Thursday, July 2, 2015

Developing Effective Welding Manpower: Learn from a Successful Model (Part 1)

How to push up an effective welding workforce that excellently achieves production goals and specifications and becomes dedicated to the company? Let’s take lessons from a successful model and get the satisfying answer!

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It will be a success if you manage to bring talents into the fold. And it will be a hit if you can develop an effective welding manpower. You can avail tips generously given by companies successful in building a talented welding team that work out their heart. Among them is Shapiro & Duncan Inc. – the third generation mechanical contractor with services in the mid Atlantic region. Its current manpower of 40 workers includes pipe cutters and fitters, plumbers, warehousing workers, truck drivers, and 6 pipe welders. 3 of them are the experienced with at least 4-year dedication to the company. The other 3 are newcomers with on the job for at most 90 days. Until 6 months ago, this company ran a three-welder shift, but as a matter of a work surge, it added another three-welder shift.

Let’s see how Shapiro & Duncan Inc. developed its welding team.

1. Develop a challenging and rewarding environment at workplace

Make all your worker efforts rewarded!

Welders in its fabrication shop are expected to end up an 8-hour day with 100 inches of welds or more completed. 99% of the time, its welders are able to attain that daily production goal as well as specification. How can this company get that satisfying result? Indeed,…

According to its longest tenured welder – Richard Youngbar, the key to this job success is to keep down the shield and keep welding. He is persistently motivated and quick to take the initiative. Youngbar has been dedicated to Shapiro & Duncan Inc. for over 10 years. His specialization is in gas metal arc welding (GMAW). As the most veteran welder, he also acts as the informal mentor to those newer to this welding team.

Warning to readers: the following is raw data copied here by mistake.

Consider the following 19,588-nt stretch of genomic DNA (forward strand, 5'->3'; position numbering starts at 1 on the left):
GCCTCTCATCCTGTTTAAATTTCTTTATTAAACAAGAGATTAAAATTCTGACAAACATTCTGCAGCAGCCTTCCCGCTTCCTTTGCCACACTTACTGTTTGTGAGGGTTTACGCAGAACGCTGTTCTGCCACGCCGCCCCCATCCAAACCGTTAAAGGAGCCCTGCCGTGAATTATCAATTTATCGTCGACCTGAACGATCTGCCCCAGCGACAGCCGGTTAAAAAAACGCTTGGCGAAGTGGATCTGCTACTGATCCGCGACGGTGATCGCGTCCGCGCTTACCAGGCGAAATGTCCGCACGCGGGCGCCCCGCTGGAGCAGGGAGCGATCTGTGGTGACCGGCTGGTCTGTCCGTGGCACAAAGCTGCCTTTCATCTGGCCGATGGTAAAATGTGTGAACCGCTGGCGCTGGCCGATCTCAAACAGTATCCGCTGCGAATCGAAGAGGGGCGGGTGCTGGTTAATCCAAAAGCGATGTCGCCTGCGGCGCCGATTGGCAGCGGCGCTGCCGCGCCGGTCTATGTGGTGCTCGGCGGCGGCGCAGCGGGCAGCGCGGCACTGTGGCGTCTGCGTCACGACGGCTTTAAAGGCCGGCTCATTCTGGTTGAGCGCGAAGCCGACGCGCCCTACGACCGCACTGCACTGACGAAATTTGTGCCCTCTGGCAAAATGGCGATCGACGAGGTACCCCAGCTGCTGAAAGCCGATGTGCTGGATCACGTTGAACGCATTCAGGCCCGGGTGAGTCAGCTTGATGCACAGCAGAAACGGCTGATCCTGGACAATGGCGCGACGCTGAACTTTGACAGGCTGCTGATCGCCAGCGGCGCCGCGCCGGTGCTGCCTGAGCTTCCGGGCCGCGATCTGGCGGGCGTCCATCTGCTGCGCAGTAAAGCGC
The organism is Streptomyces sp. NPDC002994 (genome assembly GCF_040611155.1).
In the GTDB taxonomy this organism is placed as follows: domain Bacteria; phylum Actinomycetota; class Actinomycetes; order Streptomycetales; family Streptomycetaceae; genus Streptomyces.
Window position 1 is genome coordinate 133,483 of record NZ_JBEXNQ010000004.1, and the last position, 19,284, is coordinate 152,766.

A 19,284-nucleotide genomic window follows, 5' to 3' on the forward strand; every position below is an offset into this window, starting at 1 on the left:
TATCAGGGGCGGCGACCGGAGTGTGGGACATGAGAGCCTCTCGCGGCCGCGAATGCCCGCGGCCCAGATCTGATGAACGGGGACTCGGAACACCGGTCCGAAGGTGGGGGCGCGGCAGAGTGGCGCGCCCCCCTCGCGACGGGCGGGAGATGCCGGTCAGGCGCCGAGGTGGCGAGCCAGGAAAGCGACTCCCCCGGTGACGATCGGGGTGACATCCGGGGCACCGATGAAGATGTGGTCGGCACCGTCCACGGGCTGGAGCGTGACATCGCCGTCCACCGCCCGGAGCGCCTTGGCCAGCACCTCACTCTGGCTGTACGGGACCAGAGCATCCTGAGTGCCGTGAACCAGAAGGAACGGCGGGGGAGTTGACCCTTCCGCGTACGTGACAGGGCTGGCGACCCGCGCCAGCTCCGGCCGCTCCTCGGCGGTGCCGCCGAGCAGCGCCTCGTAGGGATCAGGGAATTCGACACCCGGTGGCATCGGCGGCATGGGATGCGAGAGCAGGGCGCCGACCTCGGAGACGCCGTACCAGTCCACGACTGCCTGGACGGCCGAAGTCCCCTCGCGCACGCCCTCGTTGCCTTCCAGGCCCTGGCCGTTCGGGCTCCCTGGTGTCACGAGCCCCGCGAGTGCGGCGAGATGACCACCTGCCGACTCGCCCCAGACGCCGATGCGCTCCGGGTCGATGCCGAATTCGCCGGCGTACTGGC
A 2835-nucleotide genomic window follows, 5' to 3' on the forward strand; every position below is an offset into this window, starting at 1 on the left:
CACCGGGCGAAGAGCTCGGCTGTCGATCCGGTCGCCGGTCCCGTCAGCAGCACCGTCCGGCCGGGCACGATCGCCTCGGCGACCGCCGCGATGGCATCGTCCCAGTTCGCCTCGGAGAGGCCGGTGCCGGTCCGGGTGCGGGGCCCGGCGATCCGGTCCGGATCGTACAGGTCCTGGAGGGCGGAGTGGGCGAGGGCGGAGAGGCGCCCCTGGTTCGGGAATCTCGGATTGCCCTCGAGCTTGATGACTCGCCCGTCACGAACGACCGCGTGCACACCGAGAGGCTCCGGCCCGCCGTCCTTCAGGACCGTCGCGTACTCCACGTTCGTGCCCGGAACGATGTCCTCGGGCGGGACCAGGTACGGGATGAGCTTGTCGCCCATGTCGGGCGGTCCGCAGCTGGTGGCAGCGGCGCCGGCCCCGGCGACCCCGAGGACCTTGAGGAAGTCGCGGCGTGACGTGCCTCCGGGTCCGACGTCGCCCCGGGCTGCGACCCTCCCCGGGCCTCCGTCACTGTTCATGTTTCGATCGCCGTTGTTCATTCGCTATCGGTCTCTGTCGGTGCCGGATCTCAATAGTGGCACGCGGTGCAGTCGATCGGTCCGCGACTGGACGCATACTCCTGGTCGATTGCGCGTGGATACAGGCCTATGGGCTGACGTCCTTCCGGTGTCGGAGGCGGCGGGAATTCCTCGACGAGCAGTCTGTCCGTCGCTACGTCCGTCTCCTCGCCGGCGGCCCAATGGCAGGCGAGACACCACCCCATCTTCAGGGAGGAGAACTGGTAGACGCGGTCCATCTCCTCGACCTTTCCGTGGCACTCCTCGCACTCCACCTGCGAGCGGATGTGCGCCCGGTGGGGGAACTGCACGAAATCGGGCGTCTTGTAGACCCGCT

Youngbar and his team welders apply Fab Man - a custom-tailored project management software program, for staying on top of the work-flow. This software serves as a tool-kit for short interval planning (SIP) and time entry. Each welding workers clocked into this program at the start of his workday and chooses work orders which display how much time is allocated to challenge each weld. The welders are motivated to beat these times  bearing in mind that they are in charge of completing a weld that addresses the specification. A spool map showcases a drawing of what needs doing. When completing a work order, they clock out and choose a new one.

This way is another word of work planning. Indeed, with a specific planning, goal to be attained, workers find it easy to promote themselves.

For quality control, it is important to watch the welders when they are working. Look at closely every joint. Some complex weld might have to be sent to a vendor for an ultrasound or X-ray inspection, but for the most part, visual inspection is the standard determinant for whether its welders meet fabrication expectation. Also, the company gives individual welders pointers to help them perform the appropriate root pass, keep uniform bead, and most importantly, stay within the expected specs.

Building a challenging employment, this company manages to push up its employees, make most of their capability, help them with strength promotion and weakness improvement. Not only intended for a stimulating and inspiring environment, Shapiro & Duncan Inc. motivates its workers with worthy rewarding. Because they add value to the company, they would see value back. Specifically, aside from a commitment to its employees and equipping them the resources they need to do their job, it fosters good communication with them. Everyone here treat each other just like a family, and try to have some fun at free time every day. Admirably, Shapiro & Duncan Inc. has lost just one welder within the past 10 years.

To add it up, when the two sides – employers and employees, enjoy win-win benefits, anything called motivation, hard work, productivity, revenues can be handled well without much sweat.

See also:
Developing Effective Welding Manpower: Learn from a Successful Model (Part 2)
Developing Effective Welding Manpower: Learn from a Successful Model (Part 3)


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